Published on 22 Jan 2015
For a decisive advantage on the Western Front, the military commanders of both sides are trying to use technological advances. And so this week, German Zeppelins are flying their first air raids on English towns. Winston Churchill is outlining his ideas for what would later become the tank. Meanwhile at the Western Front, the soldier Adolf Hitler is thinking about how this war is going to continue.
January 23, 2015
January 20, 2015
Published on 19 Jan 2015
World War 1 broke out in summer 1914, a little over 100 years ago. Our channel is following the historic events week by week. For everyone who recently joined this channel: this recap is specially for you! Catch up with the last six months, hence the first six months of the war. Between the assassination of Franz Ferdinand, the Battle of the Marne and the Christmas Truce, hundreds of thousands of soldiers had to die. This is modern war.
January 19, 2015
Back in 2012, Mark Steyn wrote about the plight of individual Jews in Europe, as the various national governments seemed unable to prevent violent attacks on Jewish businesses, schools, synagogues and individual Jews. He’s reposted the original column, as it’s even more relevant today than it was then:
If the flow of information is really controlled by Jews, as the Reverend Jeremiah Wright assured his students at the Chicago Theological Seminary a year or two back, you’d think they’d be a little better at making their media minions aware of one of the bleakest stories of the early 21st century: the extinguishing of what’s left of Jewish life in Europe. It would seem to me that the first reaction, upon hearing of a Jewish school shooting, would be to put it in the context of the other targeted schools, synagogues, community centers, and cemeteries. And yet liberal American Jews seem barely aware of this grim roll call. Even if you put to one side the public school in Denmark that says it can no longer take Jewish children because of the security situation, and the five children of the chief rabbi of Amsterdam who’ve decided to emigrate, and the Swedish Jews fleeing the most famously tolerant nation in Europe because of its pervasive anti-Semitism; even if you put all that to the side and consider only the situation in France… No, wait, forget the Villiers-le-Bel schoolgirl brutally beaten by a gang jeering, “Jews must die”; and the Paris disc-jockey who had his throat slit, his eyes gouged out, and his face ripped off by a neighbor who crowed, “I have killed my Jew”; and the young Frenchman tortured to death over three weeks, while his family listened via phone to his howls of agony as his captors chanted from the Koran… No, put all that to one side, too, and consider only the city of Toulouse. In recent years, in this one city, a synagogue has been firebombed, another set alight when two burning cars were driven into it, a third burgled and “Dirty Jews” scrawled on the ark housing the Torah, a kosher butcher’s strafed with gunfire, a Jewish sports association attacked with Molotov cocktails…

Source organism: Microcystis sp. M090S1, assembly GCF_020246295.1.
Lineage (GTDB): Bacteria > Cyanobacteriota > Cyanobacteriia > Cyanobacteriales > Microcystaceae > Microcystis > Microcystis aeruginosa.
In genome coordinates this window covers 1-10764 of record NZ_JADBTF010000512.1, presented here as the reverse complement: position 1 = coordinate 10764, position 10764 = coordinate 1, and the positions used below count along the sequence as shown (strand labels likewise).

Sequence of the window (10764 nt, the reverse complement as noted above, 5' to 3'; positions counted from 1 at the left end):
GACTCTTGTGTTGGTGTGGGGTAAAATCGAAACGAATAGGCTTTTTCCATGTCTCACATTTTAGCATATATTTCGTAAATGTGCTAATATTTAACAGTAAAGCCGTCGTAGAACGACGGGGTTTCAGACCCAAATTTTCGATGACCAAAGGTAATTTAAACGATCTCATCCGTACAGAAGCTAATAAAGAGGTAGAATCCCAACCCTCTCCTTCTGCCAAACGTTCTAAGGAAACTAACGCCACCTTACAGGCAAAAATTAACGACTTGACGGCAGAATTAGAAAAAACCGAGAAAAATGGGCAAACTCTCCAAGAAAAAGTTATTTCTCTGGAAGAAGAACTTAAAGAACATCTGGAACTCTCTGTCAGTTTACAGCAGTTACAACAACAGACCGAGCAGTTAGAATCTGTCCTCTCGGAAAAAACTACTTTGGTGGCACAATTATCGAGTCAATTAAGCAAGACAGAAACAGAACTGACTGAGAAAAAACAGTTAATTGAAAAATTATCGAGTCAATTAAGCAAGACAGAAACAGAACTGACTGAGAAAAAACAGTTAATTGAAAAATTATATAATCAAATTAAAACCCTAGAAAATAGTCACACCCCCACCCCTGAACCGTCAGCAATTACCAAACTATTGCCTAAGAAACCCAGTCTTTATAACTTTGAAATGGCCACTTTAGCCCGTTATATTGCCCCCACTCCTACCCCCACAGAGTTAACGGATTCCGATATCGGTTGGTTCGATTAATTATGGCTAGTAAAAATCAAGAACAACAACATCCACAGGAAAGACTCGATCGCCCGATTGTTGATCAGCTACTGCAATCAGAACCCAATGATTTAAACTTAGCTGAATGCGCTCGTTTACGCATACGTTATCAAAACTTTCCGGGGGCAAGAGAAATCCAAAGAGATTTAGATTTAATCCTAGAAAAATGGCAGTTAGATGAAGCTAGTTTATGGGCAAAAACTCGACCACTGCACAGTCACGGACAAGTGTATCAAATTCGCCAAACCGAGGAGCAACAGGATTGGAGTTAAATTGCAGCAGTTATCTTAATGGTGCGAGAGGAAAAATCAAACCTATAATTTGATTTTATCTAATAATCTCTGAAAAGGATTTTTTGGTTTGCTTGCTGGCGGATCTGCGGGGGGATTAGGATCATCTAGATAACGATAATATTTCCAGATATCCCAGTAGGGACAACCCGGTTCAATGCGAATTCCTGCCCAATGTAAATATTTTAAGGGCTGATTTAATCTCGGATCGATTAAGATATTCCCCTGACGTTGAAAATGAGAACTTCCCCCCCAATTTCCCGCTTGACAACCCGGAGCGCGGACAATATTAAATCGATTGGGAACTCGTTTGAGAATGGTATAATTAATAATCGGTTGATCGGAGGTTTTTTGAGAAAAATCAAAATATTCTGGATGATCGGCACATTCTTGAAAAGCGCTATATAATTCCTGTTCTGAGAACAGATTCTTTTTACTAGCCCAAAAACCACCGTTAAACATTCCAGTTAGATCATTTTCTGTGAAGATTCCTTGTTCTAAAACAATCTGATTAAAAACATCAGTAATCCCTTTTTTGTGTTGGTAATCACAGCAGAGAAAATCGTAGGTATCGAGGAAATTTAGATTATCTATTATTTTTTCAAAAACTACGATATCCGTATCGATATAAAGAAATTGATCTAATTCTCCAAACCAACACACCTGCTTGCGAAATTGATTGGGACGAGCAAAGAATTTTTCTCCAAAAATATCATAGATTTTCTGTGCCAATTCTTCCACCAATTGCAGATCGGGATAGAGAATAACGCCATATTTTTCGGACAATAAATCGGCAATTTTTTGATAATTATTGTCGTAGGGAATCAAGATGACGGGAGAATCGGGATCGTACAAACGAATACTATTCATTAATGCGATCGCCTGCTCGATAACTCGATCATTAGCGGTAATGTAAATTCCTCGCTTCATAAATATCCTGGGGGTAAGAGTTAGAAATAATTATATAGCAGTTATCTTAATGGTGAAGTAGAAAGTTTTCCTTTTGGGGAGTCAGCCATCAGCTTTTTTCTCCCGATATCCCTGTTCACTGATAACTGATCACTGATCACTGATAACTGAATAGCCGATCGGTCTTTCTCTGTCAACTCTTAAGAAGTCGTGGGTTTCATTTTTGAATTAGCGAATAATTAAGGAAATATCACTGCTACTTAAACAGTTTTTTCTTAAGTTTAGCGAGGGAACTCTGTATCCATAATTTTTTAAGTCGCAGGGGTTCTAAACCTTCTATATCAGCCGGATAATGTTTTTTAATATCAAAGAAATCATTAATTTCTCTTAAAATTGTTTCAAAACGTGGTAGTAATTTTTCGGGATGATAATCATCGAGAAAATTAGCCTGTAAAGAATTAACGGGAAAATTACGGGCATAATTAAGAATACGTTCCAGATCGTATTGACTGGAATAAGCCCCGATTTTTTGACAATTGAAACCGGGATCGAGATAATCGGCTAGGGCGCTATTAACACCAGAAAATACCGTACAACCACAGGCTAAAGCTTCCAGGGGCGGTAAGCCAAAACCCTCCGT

Here’s Toulouse rabbi Jonathan Guez speaking to the Jewish news agency JTA in 2009: “Guez said Jews would now be ‘more discreet’ about displaying their religion publicly and careful about avoiding troubled neighborhoods. … The synagogue will be heavily secured with cameras and patrol units for the first time.”
This is what it means to be a Jew living in one of the most beautiful parts of France in the 21st century.
Well, you say, why are those Jewish kids going to a Jewish school? Why don’t they go to the regular French school like normal French kids? Because, as the education ministry’s admirably straightforward 2004 Obin Report explained, “En France les enfants juifs — et ils sont les seuls dans ce cas — ne peuvent plus de nos jours être scolarisés dans n’importe quel établissement“: “In France, Jewish children, uniquely, cannot nowadays be provided with an education at any institution.” At some schools, they’re separated from the rest of the class. At others, only the principal is informed of their Jewishness, and he assures parents he will be discreet and vigilant. But, as the report’s authors note, “le patronyme des élèves ne le permet pas toujours“: “The pupil’s surname does not always allow” for such “discretion.”
January 16, 2015
Published on 15 Jan 2015
French general Joseph Joffre is stuck in a dilemma: the Champagne offensive has been going on for weeks now — without any expected results. Should he dig in and tolerate the enemy on French soil? Or should his soldiers continue to run up against the impenetrable German defences? Meanwhile, South African troops attack German South West Africa and in London, Winston Churchill’s plan for an invasion of the Dardanelles has been approved.